Guest Post: A Cantor’s Thoughts on End of Life Conversations

When I was hired to be the Cantor and sole clergy at Congregation Beth Shalom in Arlington, Texas, I officiated at more funerals during my first year than I had even been to in my life. I realized I needed some Pastoral Care training, and after finishing a unit of Clinical Pastoral Education at Texas Health Harris Methodist Hospital in Ft. Worth, TX, I was hired to be a PRN (“as needed”) chaplain there.   A part-time job with Vitas Healthcare to be the hospice chaplain for their Jewish patients followed.   I had never even thought about Advance Care Planning until my work at these institutions allowed me to witness what happened when a plan wasn’t in place, which was, and still is, often.

It’s hard for people to talk about end of life issues, and what they would want if their health began to fail.   This is the most important conversation that no one wants to have. We don’t want to acknowledge our own mortality. We can’t imagine a world in which we, or our loved ones, don’t exist. It’s simply impossible to wrap our heads around it.  But our tradition requires it because it can help us to live better.

Cantor Sherri Allen
Cantor Sheri Allen

We prepare so much for welcoming new life. There are supplies to buy, parenting classes to take, and college funds to set up. I even know some people who have put their unborn children on waiting lists for nursery school! We strive to learn everything we can about how to take care of this addition to the family.   Preparing for death……..not so much. And that can have detrimental consequences for the loved ones left behind.

I was recently involved in two cases involving spouses on life support that ended very differently. In the first, the husband had been in a serious motorcycle accident, but almost as if he had a premonition, he had spoken to his wife the week before and told her that if he was ever severely injured, and ended up in an irreversible condition, he would never want to continue living that way.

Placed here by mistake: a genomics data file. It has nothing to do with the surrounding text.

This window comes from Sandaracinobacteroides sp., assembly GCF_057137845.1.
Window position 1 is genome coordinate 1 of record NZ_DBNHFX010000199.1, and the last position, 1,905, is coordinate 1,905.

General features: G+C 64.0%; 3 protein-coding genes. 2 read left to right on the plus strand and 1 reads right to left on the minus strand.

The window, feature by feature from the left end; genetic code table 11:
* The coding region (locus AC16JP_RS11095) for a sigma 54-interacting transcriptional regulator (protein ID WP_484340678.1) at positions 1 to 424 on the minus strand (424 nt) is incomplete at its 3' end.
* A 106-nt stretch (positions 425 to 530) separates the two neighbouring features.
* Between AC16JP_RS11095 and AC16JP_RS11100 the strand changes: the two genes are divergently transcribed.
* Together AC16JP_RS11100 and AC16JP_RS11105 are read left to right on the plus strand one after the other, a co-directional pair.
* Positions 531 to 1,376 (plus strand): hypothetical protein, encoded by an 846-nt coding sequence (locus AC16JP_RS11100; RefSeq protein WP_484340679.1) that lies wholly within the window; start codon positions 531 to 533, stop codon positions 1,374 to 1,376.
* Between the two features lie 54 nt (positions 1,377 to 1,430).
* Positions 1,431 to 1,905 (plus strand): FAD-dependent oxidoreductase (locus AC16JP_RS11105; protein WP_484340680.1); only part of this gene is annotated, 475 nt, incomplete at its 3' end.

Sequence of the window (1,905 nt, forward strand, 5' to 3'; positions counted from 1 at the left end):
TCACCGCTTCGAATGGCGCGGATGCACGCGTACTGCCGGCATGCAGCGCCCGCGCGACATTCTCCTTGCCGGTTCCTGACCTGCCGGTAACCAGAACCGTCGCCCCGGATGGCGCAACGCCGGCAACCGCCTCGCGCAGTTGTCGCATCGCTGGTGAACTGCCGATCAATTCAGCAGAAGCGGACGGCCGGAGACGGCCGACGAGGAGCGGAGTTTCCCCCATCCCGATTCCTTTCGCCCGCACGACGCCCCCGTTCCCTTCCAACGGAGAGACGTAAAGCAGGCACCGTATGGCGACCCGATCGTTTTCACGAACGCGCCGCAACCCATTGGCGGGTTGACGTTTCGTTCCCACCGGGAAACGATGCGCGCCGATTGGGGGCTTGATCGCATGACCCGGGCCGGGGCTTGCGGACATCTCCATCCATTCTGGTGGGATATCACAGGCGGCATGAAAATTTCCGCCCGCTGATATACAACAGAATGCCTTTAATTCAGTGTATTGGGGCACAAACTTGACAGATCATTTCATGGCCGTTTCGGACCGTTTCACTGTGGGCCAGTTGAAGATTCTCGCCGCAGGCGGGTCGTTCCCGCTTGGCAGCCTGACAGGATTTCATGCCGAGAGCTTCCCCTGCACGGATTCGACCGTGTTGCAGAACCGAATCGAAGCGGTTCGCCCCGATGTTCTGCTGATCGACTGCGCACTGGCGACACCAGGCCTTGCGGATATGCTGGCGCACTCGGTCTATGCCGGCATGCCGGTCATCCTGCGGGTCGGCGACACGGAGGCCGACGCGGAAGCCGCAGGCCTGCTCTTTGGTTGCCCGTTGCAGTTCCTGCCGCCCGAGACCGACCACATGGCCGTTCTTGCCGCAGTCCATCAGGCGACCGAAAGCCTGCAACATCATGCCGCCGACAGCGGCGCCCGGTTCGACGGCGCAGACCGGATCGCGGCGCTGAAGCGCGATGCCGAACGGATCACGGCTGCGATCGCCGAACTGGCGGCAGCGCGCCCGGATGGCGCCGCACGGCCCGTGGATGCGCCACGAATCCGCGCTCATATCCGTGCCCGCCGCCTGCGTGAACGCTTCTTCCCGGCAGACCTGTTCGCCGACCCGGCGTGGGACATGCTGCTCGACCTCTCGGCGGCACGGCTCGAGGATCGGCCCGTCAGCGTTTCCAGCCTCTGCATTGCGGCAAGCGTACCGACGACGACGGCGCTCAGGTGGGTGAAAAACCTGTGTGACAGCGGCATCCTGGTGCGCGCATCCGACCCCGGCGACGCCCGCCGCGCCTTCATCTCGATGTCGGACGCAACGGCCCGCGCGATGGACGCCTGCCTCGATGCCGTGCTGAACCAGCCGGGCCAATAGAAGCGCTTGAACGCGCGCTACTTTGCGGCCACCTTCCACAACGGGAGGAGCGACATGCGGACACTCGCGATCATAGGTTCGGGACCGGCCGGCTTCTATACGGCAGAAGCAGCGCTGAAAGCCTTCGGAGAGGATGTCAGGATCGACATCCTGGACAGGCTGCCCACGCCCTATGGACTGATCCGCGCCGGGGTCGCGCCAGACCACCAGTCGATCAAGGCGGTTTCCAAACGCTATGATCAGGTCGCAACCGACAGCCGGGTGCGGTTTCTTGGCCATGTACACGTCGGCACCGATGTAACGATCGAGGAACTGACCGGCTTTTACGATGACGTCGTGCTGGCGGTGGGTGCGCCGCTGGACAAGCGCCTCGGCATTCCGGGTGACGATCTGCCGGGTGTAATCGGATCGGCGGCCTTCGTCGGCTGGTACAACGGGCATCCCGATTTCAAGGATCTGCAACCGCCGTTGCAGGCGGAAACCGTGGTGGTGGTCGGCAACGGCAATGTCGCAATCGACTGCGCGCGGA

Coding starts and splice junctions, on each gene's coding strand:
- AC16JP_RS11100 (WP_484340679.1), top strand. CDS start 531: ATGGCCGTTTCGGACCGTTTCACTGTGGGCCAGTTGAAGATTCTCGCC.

As upset and distraught as the wife was, she was able to discontinue life support when it became clear that that would indeed be his fate. She didn’t have to agonize over her decision because he had made it for her.

In the second, the husband’s heart was failing and he was also on life support. No matter what the medical team tried, nothing was helping. I sat with his wife outside his room for 3 hours as doctors and nurses rushed in and out with grim expressions. She was finally told that they had done everything possible, but there wasn’t any hope of recovery. But she wasn’t ready to let go. The next morning, things had further deteriorated. He had coded (stopped breathing) several times, and for hours the team continued a cycle of CPR and meds. I kept wondering, “Was this what he would’ve wanted? What was the point?” It was excruciating for her to watch, and yet, she didn’t want to be the one to decide when to end his life, even though I suspect it had ended hours before. It was only when the nurse came up to her and gently said, “You might not be ready for him to go but I believe that he is and his body has already begun that transition,” that she finally told them to stop their efforts.

The time to make life and death decisions is not when we are in the midst of crisis. So much pain and suffering could be avoided if only we sat down and talked about it all in advance. Just as talking about pregnancy doesn’t make one pregnant, talking about end of life issues doesn’t hasten death. In fact, it can actually help us focus on defining what quality of life really means to us. It forces us to ask questions: “What really gives my life meaning? What challenges would I be willing to endure in order to continue living if it came right down to it? What could I let go of? What could I not live without? And, if given the choice, how do I want to live out the end of my days?”